Maybe CFSM needs to bring about a new law demanding that no one makes images of the FSM, punishable by a bowl of paste being upturned on the persons head who dares disrespect this most sacrosanct of laws?

      Not that anyone would actually do such a heinous thing. CFSM is a peaceful religion, which would never waste a bowl of pasta.

      But anyone who bares an image of the FSM deserves pasta on their head!

      • Posted October 7, 2013 at 11:32 am | Permalink

        Paste or pasta? The latter seems more appropriate; the former would be less wasteful of food – and wallpaper paste seems the kind of things students might pour over people’s heads anyway…

        /@

        • Marella
          Posted October 7, 2013 at 3:25 pm | Permalink

          I assumed he meant tomato paste, which gets put into spaghetti sauces.

    • Wildhog
      Posted October 7, 2013 at 10:50 am | Permalink

      Pastafariophobia! Hahaha!

  3. jay
    Posted October 7, 2013 at 6:20 am | Permalink

    This is a byproduct of our non-offense mentality over the past couple of decades. The issue is made worse in that the “victim” often gets to choose what is ‘unacceptable offense’.

    As with many such things, it started out as censorship ‘for a good reason’ (that’s how ALL censorship starts), and the definitions get to expand and dilute. Some on the left try to salvage the situation by defining offense that is acceptable (they agree with it) and offense that is unacceptable (they disagree with it) but the bottom line is once you start down that road, this type of thing is what inevitably happens. Everyone can find cause for offense. (We’ve seen that happen in that sexual harassment spread out from ACTUAL harassment to merely seeing things that make one feel awkward)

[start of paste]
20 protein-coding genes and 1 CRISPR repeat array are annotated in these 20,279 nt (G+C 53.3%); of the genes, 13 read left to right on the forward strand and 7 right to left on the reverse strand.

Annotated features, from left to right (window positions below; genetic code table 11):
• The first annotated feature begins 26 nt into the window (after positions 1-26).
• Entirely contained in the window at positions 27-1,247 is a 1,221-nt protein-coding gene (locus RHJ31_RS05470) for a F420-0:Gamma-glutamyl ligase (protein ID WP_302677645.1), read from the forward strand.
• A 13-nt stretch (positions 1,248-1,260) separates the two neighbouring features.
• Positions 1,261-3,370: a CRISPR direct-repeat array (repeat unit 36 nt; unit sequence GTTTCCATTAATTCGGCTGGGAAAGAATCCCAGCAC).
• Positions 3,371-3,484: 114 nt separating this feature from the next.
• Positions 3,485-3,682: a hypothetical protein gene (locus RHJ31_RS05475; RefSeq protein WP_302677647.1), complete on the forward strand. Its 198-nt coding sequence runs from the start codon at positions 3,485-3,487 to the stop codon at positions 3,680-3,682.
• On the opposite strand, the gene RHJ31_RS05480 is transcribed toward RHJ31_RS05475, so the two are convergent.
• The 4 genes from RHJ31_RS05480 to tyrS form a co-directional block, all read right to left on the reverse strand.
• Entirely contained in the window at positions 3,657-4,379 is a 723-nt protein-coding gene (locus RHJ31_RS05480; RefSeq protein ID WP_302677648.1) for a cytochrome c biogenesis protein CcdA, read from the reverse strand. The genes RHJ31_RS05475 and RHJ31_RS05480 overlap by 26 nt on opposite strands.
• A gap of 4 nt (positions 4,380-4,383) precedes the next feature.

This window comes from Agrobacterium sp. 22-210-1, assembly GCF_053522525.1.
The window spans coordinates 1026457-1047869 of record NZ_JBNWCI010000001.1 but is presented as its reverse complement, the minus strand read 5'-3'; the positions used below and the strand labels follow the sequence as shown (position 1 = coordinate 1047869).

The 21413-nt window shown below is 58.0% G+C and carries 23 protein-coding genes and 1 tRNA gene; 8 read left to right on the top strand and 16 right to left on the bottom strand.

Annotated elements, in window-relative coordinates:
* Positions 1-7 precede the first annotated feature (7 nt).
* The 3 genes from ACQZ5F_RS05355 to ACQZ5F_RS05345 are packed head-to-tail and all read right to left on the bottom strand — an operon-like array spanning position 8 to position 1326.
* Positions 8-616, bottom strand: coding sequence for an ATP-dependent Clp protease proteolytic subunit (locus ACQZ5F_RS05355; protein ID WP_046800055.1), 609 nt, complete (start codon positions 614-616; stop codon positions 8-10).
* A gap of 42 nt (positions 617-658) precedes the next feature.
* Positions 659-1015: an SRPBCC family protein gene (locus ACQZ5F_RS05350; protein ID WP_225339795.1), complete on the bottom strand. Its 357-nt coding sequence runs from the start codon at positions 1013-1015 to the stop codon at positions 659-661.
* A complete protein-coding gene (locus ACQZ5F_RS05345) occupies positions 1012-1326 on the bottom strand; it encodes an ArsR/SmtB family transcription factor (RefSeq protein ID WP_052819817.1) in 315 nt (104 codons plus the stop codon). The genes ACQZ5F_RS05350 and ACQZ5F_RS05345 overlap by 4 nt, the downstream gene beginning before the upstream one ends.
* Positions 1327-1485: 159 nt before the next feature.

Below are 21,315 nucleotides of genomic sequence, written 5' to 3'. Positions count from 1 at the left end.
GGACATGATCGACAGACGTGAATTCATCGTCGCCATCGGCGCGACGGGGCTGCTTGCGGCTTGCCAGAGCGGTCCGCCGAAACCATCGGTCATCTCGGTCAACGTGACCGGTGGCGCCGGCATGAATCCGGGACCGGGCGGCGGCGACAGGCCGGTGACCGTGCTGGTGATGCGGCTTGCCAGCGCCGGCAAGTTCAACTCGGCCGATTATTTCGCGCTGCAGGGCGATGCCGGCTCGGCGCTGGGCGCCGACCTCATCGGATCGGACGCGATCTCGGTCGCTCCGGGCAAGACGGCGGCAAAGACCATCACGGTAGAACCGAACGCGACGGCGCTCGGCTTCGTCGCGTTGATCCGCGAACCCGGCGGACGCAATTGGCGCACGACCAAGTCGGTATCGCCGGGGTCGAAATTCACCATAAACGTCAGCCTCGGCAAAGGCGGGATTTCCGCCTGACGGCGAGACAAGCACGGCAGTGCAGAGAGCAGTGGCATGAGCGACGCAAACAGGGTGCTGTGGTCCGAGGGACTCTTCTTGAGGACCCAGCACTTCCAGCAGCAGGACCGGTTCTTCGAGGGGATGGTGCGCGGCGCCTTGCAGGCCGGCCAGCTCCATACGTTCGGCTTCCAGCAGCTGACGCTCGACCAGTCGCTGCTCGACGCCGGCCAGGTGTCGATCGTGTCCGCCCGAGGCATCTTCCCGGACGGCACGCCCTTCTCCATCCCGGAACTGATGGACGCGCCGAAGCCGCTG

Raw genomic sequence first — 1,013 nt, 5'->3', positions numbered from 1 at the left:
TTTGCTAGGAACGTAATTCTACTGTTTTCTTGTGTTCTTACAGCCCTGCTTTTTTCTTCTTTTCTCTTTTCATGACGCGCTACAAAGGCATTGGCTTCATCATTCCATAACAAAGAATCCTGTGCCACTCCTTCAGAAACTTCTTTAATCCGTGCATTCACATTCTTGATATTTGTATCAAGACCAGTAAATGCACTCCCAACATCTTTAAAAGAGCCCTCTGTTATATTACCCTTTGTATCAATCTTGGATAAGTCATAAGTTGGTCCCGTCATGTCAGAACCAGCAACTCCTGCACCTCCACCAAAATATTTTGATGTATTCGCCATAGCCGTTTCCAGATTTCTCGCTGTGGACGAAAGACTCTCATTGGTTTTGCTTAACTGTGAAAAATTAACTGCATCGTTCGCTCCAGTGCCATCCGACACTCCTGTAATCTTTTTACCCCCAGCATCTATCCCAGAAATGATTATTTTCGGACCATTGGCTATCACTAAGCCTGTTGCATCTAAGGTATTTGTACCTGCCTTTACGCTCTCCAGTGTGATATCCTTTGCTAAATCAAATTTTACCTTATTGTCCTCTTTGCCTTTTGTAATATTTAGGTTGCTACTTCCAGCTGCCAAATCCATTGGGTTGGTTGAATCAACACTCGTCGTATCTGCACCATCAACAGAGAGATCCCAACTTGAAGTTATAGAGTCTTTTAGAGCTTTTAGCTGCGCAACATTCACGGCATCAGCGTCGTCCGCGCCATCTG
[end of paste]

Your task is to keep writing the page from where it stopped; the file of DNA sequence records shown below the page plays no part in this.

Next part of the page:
Free speech is exactly. We’ve got to realize that even non threatening free speech includes all sorts of ‘victims’ including people whom we might identify with. When it comes to free speech, you don’t get to pick and choose.

    Is religion different than nationality or sexuality? Despite the fact that some would view criticism of religion as acceptable but other criticism as unacceptable does not hold water with most people. Even though religion is not genetic (neither is culture for that matter) it will be viewed by the vast majority of people as equally personal to the ‘victim’. Good luck trying to get most of the world to buy into that distinction.